Source: “Wandering Home, Stories and Memories of the Hatch Family”, Ira Stearns Hatch, Meltiar Hatch and John Henry Hatch, and their wives and children, with historical-genealogical and biographical data on their ancestry and descendants. By The Hatch Historical Committee, Community Press, Provo, Utah, 1988. This book was a single printing of the history of the Hatches. Thanks to Dan Hatch for typing and sending this to us.
Available at: http://www.geocities.com/familyquilt/game/card/wb1802c.html (Last visited May 20, 2007).

Ira Stearns Hatch - 1802-1869
Utah Pioneer of 1849

When the News of the successful venture of the Pilgrim Fathers’ reached the homeland, other honest, sincere people were seized with a desire to also seek a haven of religious freedom in the new land. The Hatches were mostly middle class, neither rich nor poor, mostly small landowners and farmers, pious industrious people, in fact good citizens. One of the descendants of the above mentioned Hatches was Ira Hatch, the son of Jeremiah and Mary Stearns Hatch, who was born at Tolland, Tolland, Connecticut in 1772. The family later moved to Winchester, Cheshire, New Hampshire, where a son, Ira Stearns, was born to Ira Hatch and Lucinda Rice Hatch on February 9, 1800.
The early settlers of our country were constantly on the lookout for opportunities to better themselves temporally, so the Hatch family again pushed out and established themselves in the sparsely settled, heavy timbered western part of New York State at a place named Farmersville, Cattaraugus. Here the family spent much time and energy clearing the land. The boy, Ira Stearns, when but eleven years old, made himself useful in the community by supplying wood for seven families whose husbands and fathers were engaged in the War of 1812.
On January 26, 1825 Ira Stearns married Wealtha Bradford, a daughter of Simeon Bradford and Martha True, who was born at Turner, Oxford, Maine in 1803. Wealtha was a direct descendant of William Bradford, the second Governor of the Plymouth Colony. This couple resided on the Hatch Farmstead at Farmersville, where the following seven children were born: Meltiah, July 15, 1825, Ransom, November 13, 1826, Orin, May 9, 1830, Rhoana, May 19, 1832, Ira, August 5, 1835, Ephraim, November 30, 1837, and Ancel, June 9, 1840.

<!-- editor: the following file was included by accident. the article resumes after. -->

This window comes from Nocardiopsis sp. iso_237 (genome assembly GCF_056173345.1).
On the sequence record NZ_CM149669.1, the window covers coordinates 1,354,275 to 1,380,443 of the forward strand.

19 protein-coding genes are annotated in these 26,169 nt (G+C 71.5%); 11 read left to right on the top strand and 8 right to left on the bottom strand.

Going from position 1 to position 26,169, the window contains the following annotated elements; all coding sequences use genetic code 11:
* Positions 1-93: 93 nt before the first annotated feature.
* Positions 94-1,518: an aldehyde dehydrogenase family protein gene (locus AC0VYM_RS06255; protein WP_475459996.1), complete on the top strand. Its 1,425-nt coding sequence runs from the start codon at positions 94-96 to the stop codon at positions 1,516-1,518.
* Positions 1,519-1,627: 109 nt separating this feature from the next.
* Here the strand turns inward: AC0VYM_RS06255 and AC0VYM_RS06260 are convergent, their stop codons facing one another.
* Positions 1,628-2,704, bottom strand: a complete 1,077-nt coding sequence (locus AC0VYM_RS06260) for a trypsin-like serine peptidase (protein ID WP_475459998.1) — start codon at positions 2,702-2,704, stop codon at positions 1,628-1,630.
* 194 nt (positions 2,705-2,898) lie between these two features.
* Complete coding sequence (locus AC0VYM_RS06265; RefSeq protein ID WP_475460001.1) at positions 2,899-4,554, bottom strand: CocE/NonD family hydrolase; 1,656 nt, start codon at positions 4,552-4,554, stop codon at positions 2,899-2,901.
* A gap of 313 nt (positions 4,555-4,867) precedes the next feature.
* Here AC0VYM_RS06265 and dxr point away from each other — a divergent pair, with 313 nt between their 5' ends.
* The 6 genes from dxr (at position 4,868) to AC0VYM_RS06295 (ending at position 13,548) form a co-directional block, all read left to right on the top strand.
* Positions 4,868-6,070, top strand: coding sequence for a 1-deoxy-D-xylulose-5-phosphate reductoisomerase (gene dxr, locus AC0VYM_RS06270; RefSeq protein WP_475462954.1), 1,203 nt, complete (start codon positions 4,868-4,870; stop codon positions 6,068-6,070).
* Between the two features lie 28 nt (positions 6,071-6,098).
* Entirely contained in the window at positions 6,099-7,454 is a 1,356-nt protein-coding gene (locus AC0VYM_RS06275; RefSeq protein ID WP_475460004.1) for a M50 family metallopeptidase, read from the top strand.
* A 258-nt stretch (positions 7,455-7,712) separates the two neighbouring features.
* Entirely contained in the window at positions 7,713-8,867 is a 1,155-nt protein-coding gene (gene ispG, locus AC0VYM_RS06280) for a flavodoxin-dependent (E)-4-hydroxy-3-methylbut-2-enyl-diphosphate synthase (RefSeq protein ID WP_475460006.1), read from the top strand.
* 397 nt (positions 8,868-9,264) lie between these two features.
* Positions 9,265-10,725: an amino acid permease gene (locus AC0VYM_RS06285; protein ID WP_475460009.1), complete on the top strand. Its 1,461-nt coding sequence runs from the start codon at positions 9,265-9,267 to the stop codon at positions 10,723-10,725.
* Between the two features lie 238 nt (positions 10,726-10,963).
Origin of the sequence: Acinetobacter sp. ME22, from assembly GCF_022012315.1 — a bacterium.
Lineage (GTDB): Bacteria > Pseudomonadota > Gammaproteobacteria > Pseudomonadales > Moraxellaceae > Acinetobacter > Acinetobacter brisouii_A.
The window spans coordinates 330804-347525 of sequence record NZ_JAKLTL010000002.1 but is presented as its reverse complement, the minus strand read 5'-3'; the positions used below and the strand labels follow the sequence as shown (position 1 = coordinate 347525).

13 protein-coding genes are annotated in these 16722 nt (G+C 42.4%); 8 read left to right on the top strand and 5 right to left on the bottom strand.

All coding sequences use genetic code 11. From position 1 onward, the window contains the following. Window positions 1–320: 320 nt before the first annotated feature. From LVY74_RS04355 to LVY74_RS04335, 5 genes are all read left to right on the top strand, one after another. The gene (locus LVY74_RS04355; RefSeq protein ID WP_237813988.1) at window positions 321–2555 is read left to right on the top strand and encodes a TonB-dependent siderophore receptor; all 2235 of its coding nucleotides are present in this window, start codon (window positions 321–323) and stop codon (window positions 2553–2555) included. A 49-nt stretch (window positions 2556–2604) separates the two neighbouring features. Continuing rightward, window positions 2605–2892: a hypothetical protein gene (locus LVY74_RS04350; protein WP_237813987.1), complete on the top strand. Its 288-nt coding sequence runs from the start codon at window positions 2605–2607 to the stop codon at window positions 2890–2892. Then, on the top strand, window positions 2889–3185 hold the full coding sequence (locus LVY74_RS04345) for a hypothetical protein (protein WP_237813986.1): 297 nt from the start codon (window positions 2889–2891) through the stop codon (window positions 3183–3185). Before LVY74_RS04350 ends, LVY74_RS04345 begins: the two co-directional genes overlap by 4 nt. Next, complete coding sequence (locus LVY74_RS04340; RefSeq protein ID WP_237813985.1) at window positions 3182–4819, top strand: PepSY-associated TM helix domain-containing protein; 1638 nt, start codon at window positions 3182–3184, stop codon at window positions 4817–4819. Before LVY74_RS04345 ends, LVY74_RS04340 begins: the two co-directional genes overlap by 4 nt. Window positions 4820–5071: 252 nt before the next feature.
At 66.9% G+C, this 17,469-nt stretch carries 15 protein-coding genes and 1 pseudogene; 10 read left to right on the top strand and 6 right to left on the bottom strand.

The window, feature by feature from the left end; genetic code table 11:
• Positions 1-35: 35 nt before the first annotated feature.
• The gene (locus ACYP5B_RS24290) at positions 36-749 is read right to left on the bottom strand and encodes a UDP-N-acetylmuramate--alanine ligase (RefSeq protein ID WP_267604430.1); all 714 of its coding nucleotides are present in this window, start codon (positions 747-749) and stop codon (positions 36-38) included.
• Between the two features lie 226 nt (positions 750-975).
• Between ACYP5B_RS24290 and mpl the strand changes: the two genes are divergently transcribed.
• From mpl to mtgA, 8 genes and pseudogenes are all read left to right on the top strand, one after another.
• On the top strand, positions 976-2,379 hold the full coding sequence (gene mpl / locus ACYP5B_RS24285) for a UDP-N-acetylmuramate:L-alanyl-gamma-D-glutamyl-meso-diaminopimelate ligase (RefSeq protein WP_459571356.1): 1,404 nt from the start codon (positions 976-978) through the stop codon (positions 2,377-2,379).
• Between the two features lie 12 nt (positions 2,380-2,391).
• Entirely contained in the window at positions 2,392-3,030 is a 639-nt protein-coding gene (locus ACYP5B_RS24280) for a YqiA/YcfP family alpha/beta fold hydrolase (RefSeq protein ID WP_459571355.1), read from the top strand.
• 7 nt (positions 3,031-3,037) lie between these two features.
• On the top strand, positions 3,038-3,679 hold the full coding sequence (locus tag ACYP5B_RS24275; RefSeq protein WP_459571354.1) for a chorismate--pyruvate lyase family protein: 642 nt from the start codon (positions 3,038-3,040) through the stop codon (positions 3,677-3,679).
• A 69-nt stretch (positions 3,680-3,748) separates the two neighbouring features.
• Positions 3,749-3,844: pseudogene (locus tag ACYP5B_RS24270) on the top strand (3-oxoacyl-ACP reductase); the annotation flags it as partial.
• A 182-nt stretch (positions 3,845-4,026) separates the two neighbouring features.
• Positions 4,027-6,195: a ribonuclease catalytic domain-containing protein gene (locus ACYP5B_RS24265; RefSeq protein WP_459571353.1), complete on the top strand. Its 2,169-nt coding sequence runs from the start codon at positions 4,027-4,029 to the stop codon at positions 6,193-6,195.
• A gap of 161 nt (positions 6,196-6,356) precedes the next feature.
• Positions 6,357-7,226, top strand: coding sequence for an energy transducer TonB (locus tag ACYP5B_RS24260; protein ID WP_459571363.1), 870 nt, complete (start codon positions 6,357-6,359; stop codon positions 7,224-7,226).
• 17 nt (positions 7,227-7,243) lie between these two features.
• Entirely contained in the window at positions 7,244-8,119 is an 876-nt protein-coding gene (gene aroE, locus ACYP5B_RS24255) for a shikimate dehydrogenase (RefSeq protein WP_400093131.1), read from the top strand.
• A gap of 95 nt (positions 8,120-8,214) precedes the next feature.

Being averse to the intolerance of the religious leaders of the day and satisfied to live peaceful, honest, industrious lives, these people did not affiliate themselves with any religious sect. When the early missionaries of the Church of Jesus Christ of Latter-day Saints were preaching the gospel to the Cattaraugus Indians, the Ira Stearns Hatch family had the privilege of hearing the gospel message and readily accepted it. Wealtha, who was the first to read the Book of Mormon and recognize it as truth, wished to join the Church immediately, but her husband advised waiting on account of the persecutions. Ira and Wealtha were baptized in 1832, and were the only members of the Hatch family in those parts to join the unpopular faith.
Soon after this time the construction of the Kirtland Temple was commenced and they soon decided to make a contribution to it. Ira was also very eager to visit the Prophet Joseph and feel the spirit of the man, so they prepared to make the trip to Kirtland, taking their contribution of $200.00 with them. Three days were required to make the trip and upon arriving at Kirtland Ira inquired for the Prophet. After being informed that he could be found in the grove where they were cutting timber for the Temple, Ira Stearns made his way to that place. As he approached the workmen, one of them stuck his axe into a tree and came toward him. When close enough he shook the hand of Ira Stearns Hatch and said ‘Brother Hatch, I have been expecting you for three days; the money you have brought will be used to build the pulpit in the Temple.” Thus, left with no chance for doubt, Ira Stearns Hatch was convinced that Joseph Smith was indeed a true Prophet, and his testimony was steadfast for the remainder of his life. No one in Kirtland was acquainted with Ira nor knew of his visit with the Prophet.